1. Long, N. E. (1957). Aristotle and the study of local government. Social Research. 24(3), pages 287–310.
 2. Merriam-Webster. (n.d.). Revolution. In dictionary. Retrieved August 22, 2022, from
3. Burke, E. (1955). Reflections on the French Revolution. CUP Archive.
 4. Wood, Gordon. S. (2002). The American Revolution: A History. Random House Publishing Group.
5. Chang, E., Yang, J. (2020). The Chinese Revolution and the Communist International. Third World Quarterly, Vol. 41 Issue 8, p1338-1352. 15p.
 6. Singh, S. Sedgh, G. (2022). Global Implications of Overturning Roe v Wade. BMJ.
 7. The Washington Post, Kindly, K. (2022). GOP lawmakers push historic wave of bills targeting rights of LGBTQ teens, children and their families.
 8. Sandoval, C. J. K. (2018). Cybersecurity Paradigm Shift: The Risks of Net Neutrality Repeal to Energy Reliability, Public Safety, and Climate Change Solutions. San Diego Journal of Climate & Energy Law, 10, 91–178.
 9. Sandoval, C. J. K. (2019). Net Neutrality Repeal Rips Holes in the Public Safety Net. University of Pittsburgh Law Review, 80(4), 953–1058.
10-11.   National Geographic, National Geographic Society. (2022).
12.   Di, Z. X. (2007). Growing Wealthy, Inequality, and Housing in the United States. President and Fellows of Harvard College.
13.  John Accordino & Gary T. Johnson (2000) Addressing the Vacant and Abandoned Property Problem, Journal of Urban Affairs, 22:3, 301-315.
14.   The New England Journal of Medicine, Harris, L. H. (2022). Navigating Loss of Abortion Services — A Large Academic Medical Center Prepares for the Overturn of Roe v. Wade. NEJM.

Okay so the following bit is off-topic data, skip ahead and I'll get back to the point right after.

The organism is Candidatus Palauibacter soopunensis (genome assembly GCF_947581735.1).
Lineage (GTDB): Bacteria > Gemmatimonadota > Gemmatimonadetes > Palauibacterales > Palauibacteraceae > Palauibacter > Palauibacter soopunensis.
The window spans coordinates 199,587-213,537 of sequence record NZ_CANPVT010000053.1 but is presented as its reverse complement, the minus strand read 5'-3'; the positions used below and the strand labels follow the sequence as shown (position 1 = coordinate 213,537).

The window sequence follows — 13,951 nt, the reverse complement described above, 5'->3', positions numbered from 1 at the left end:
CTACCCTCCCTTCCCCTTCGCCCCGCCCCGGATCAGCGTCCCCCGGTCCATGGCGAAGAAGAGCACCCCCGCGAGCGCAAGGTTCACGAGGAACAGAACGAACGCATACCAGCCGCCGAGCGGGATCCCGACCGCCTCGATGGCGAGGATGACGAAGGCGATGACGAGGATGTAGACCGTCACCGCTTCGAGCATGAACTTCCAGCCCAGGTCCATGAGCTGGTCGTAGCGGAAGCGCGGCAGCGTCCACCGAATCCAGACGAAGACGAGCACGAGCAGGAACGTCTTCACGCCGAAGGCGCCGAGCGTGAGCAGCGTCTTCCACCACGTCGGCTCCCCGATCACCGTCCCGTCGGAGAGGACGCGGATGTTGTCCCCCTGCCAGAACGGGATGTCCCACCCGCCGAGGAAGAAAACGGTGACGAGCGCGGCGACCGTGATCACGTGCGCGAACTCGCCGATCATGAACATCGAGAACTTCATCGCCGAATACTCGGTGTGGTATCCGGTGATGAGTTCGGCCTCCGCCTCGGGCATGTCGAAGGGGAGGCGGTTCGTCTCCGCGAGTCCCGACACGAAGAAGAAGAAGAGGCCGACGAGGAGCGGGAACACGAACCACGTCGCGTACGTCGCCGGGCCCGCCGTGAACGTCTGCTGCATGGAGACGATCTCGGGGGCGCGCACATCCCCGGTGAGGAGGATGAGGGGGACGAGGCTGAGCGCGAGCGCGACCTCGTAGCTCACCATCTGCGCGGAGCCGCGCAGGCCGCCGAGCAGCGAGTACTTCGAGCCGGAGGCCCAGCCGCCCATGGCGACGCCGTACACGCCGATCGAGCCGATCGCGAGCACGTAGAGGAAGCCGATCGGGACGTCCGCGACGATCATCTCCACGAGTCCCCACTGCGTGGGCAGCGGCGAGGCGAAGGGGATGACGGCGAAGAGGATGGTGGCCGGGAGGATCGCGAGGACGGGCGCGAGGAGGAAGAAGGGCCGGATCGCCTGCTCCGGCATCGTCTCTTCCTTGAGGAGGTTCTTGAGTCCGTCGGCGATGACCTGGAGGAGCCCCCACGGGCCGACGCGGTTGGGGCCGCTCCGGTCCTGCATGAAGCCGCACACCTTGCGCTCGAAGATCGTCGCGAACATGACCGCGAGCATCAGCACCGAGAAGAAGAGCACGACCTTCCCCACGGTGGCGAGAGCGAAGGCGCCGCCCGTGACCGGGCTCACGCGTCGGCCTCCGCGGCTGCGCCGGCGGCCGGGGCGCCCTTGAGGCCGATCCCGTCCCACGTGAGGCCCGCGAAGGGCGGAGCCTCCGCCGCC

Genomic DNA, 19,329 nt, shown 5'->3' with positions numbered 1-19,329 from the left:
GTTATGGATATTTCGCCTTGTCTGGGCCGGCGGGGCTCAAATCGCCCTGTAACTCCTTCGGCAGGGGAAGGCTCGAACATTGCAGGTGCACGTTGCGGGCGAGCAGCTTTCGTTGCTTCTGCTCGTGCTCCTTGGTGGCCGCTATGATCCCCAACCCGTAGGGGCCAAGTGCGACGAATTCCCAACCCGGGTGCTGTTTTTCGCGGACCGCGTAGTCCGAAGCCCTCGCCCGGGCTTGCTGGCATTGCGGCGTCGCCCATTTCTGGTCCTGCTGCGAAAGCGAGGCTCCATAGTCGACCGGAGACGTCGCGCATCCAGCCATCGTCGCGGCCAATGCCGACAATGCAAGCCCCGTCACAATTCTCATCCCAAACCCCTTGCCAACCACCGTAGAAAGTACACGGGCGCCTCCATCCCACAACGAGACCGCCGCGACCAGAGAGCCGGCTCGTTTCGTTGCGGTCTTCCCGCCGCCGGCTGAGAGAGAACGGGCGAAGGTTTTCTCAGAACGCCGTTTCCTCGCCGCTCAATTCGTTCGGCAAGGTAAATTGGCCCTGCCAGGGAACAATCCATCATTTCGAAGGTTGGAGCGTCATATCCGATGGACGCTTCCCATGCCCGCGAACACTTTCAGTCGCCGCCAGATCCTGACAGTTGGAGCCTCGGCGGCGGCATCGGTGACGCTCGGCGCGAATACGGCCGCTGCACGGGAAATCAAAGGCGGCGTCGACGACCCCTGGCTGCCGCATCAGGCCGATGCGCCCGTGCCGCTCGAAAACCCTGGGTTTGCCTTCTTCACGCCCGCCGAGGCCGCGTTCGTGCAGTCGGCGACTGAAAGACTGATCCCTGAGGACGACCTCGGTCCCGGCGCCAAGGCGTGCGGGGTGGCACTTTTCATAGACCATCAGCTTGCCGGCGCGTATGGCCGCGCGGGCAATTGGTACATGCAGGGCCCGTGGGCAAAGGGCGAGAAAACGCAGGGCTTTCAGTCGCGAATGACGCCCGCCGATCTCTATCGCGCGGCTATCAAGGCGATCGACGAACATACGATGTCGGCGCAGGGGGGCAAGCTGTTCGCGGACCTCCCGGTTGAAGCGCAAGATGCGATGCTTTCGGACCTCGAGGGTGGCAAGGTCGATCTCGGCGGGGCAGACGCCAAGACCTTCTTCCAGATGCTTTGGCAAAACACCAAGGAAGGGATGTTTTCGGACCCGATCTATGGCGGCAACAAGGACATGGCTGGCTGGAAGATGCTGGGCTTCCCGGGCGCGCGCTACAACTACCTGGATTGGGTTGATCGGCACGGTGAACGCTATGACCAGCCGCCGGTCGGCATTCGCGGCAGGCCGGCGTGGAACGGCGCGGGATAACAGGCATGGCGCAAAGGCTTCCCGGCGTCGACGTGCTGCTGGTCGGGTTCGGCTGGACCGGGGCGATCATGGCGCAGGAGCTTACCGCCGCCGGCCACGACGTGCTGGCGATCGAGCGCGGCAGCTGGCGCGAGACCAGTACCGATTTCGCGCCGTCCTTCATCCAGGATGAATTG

15.   BJM, Singh, S. Sedgh, G. (2022).  Global Implications of Overturning Roe v Wade. BMJ.
16., Lavietes, M. Ramos, E. (2022). Nearly 240 anti-LGBTQ bills filed in 2022 so far, most of them targeting trans people.
17.   Anders Kelto. (2015). 90 Years After Its Discovery, No Generic Insulin Sold In The U.S. Weekend Edition Sunday (NPR).
18.   Hart, L. PhD. (2019). Insulin Rationing. The Journal for Nurse Practitioners.
Volume 16, Issue 3, pages 213-217.
19.   Kraska, P. B., Kappeler, V. E. (2014). Militarizing American Police: The Rise and Normalization of Paramilitary Units. Social Problems, Volume 44, Issue 1, 1 February 1997, Pages 1–18.
20.   Popkin, J. D. (2015). A Short History of the French Revolution. (6th edition). Routledge.
21.   Morris, A. D. (1986). The Origins of the Civil Rights Movement. Simon and Schuster.
22.   Carter, D. (2004). Stonewall: the Riots that Sparked the Gay Revolution. Macmillan.
23.   Wiley Online Library, Fischer, C. S. (2008). Paradoxes of American Individualism.
24.   Yang, Elizabeth. (2019) Ensuring Access to the Ballot Box. Insights on Law & Society, Vol. 20 Issue 1, p20-25. 6p.
25.   TIME, Sifferlin, A. (2022). TIME Magazine.